Postman on Politics
Chief political reporter David Postman explores state, regional and national politics.
June 11, 2008 7:54 AM
Posted by David Postman
I wrote below about Dino Rossi's decision to list himself on the ballot as a member of the "G.O.P.," meaning primary and general election voters will not see him identified as a Republican.
That raises the question about how many people know that GOP stands for Grand Old Party.
The Rossi campaign says voters get it. But a reader reminded me this morning that not even every Republican in office knows what it means. In 1999, Washington's late Congresswoman Jennifer Dunn and Oklahoma Rep. Steve Largent, a former Seahawk, gave the Republican response to President Bill Clinton's State of the Union Address.
Largent said, in describing his lack of political background,
Prior to 1994, my wife and I, we weren't political. We were like most families, raising four kids, hustling from one school or sports event to another - our car littered by fast food wrappers and French fries.
In fact, it wasn't until after I was elected that I attended a Republican function where a banner hung that read "GOP." I had to ask someone what those letters stood for.
They said, "Grand Old Party, of course."
UPDATE: Another reader sends along a piece from CBS about the Wall Street Journal’s Decision in 2002 to drop the use of GOP in news stories and headlines.
In an internal memo issued to staffers last week, Journal higher-ups said the term GOP will be dropped because not all readers know what the letters mean, and some may not realize that they are a reference to the Republican Party.
That doesn't mean that the time-honored letters will disappear forever from the pages of the prestigious financial newspaper.
Reporters and editors will still be allowed to use the term in a quotation, if someone else says GOP. But an explanation of the acronym will be provided for any readers who might be stumped.
Posted by John
8:48 AM, Jun 11, 2008
What a kick I get from this site !!!!
Better than the Sunday Cartoons.
Posted by C. Calloway
9:31 AM, Jun 11, 2008
I guess this is humorous, but then again the guy only lost the election by 30 votes.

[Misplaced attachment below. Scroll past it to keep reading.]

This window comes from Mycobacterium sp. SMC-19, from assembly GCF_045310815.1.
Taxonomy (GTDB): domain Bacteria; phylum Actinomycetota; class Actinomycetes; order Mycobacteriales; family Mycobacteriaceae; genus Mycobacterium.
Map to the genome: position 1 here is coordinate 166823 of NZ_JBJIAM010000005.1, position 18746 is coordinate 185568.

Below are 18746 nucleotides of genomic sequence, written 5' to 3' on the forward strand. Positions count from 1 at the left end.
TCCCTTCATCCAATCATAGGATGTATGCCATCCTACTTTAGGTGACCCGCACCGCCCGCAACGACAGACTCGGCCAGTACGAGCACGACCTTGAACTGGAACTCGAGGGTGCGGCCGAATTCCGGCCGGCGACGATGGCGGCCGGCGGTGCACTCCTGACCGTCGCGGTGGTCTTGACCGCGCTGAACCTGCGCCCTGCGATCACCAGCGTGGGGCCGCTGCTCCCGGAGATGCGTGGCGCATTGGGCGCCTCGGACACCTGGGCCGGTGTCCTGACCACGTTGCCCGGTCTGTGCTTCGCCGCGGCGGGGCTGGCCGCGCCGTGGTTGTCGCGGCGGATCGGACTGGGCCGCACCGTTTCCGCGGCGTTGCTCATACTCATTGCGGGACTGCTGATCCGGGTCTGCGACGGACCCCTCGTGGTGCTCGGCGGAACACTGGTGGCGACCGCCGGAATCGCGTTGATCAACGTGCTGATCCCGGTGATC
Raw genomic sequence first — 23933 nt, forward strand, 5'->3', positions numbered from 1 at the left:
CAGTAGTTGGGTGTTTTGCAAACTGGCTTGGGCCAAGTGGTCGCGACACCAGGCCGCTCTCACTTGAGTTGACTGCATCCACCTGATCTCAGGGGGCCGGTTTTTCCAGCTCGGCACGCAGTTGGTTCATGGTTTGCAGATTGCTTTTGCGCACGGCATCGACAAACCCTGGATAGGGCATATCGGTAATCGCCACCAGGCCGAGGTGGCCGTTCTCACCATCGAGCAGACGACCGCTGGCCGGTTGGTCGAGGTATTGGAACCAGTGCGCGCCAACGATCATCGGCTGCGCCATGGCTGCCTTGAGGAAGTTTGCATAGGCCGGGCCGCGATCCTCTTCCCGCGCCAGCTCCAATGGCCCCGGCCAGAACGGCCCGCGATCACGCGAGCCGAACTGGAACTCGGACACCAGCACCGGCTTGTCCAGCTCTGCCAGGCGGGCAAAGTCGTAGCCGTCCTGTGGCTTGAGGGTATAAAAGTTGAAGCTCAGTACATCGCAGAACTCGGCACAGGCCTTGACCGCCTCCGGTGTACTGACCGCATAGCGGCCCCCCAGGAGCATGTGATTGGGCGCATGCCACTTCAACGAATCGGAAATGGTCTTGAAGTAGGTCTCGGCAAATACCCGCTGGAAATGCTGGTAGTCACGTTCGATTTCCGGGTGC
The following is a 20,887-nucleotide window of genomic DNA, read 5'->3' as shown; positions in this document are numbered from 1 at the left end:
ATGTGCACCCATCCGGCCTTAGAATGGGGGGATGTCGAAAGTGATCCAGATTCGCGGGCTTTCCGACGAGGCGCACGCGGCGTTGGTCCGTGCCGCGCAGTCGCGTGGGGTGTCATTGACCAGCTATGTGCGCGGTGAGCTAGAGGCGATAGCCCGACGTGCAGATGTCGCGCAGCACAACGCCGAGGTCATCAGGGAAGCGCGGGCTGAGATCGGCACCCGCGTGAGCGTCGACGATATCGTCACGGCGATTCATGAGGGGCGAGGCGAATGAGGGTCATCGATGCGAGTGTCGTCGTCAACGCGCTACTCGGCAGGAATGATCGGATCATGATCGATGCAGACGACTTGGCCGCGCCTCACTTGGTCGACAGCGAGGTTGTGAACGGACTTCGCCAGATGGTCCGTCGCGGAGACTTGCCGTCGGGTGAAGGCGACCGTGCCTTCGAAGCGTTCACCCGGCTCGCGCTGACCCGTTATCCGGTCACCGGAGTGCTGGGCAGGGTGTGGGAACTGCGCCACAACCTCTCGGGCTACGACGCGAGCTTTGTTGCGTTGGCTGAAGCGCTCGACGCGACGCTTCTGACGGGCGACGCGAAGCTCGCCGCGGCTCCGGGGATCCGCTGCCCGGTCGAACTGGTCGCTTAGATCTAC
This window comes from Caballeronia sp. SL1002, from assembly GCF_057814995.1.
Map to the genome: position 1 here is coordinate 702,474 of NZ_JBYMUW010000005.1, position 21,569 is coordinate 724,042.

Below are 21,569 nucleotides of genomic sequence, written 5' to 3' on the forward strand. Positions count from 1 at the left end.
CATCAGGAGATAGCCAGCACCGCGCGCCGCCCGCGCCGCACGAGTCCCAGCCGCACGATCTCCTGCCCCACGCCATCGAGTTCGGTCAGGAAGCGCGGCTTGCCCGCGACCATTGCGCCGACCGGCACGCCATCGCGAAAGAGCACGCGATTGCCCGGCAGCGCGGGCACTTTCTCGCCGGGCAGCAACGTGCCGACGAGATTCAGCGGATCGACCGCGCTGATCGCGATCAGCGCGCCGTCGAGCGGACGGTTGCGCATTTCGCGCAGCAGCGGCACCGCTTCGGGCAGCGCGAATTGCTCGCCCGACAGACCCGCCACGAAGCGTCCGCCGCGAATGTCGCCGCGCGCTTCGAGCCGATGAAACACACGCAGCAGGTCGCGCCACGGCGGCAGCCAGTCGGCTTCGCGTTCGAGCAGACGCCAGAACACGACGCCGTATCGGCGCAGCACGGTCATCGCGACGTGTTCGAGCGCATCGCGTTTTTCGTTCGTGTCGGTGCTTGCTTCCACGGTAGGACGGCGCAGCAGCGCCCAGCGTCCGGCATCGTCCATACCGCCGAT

I assume out of all the voters in the state, that might be enough to tip the scales, assuming King County workers don't find any more uncounted votes in the closet, bathroom, trash can, penitentiary, etc.
Posted by JimD
9:32 AM, Jun 11, 2008
I always wondered if Largent's confession was a self-deprecating white lie intended to bond him with average folks of the time.
"Look at me...I didn't know a thing about politics and now I'm making a difference...so can YOU.."
In any event, I suspect there are far fewer folks in today's super-charged political environment who haven't discovered that GOP refers to the Grand Old (republican) Party.
And when folks see GOP next to Rossi's name, I bet the lipstick on a pig message will produce a net negative.
Posted by Methow Ken
10:00 AM, Jun 11, 2008
If I remember my history correctly, GOP goes all the way back to the time of and just after the Civil War, when the Union army was referred to as the ''Grand Army of the Republic''. I believe ''Grand Old Party'' in lieu of Republican followed at about the same time.
So if they still teach US history in high school, GOP should not be totally unfamiliar to the populace. Plus GOP has been and still is very common on Republican bumper stickers, yard signs, etc.
Posted by Richard Pope
10:27 AM, Jun 11, 2008
With any luck, Ron Paul's supporters in this state will get his name on the presidential ballot under the "G.O.P. Party". That would simply require getting 1,000 signatures from registered voters in order for the "G.O.P. Party" to qualify as a third-party presidential candidacy.
That will make Dino Rossi look like a real dumb-ass to the Republican rank and file, and all of those moderate voters. Rather than running on the "Republican Party" ticket with John McCain, Rossi will be running on the "G.O.P. Party" ticket with Ron Paul.
Posted by upchuck
3:22 PM, Jun 11, 2008
more gop party branding with negative connotations defined....
neo cons - as in con job, liers, militaristic chicken hawks
conservative - as in traditional, old, not with the times, behind the current progress towards justice and human rights
republicans - alluding to republican form of government as opposed to one more rooted in the democratic will of its citizens
gop, grand old party - as in a room full of fat old bald white guys sipping burbon and smoking cigars and joking about screwing over the little guy.
Posted by John
3:40 PM, Jun 11, 2008
Your so funny I need to leave this blog for a week so I can catch my breath.
We know when Democrats start going ballistic the writing is on the wall.
Tough when you had this election wrapped up to see it disappearing for another eight years must be madding.
I plan on buying more stock in prozac.
You boys going to make me richer.
Posted by Buzzy
3:55 PM, Jun 11, 2008
Dino, you can run but you can't hide from your party's tarnished brand. Of course there's always a few dead-enders that will vote for you (John??) but being a republican on a Nov 2008 ballot is a recipe for electoral disaster. It's going to be a democratic landslide.
Posted by John A. in San Diego
1:53 PM, Jun 12, 2008
Here is a 2004 editorial concerning Barach H. Oboma:
July 27, 2004
Boston (CNSNews.com) - Without a formidable Republican opponent in his U.S. Senate race, Barack Obama has little reason not to take money from billionaire liberal financier George Soros, a man other Democrats keep at a distance.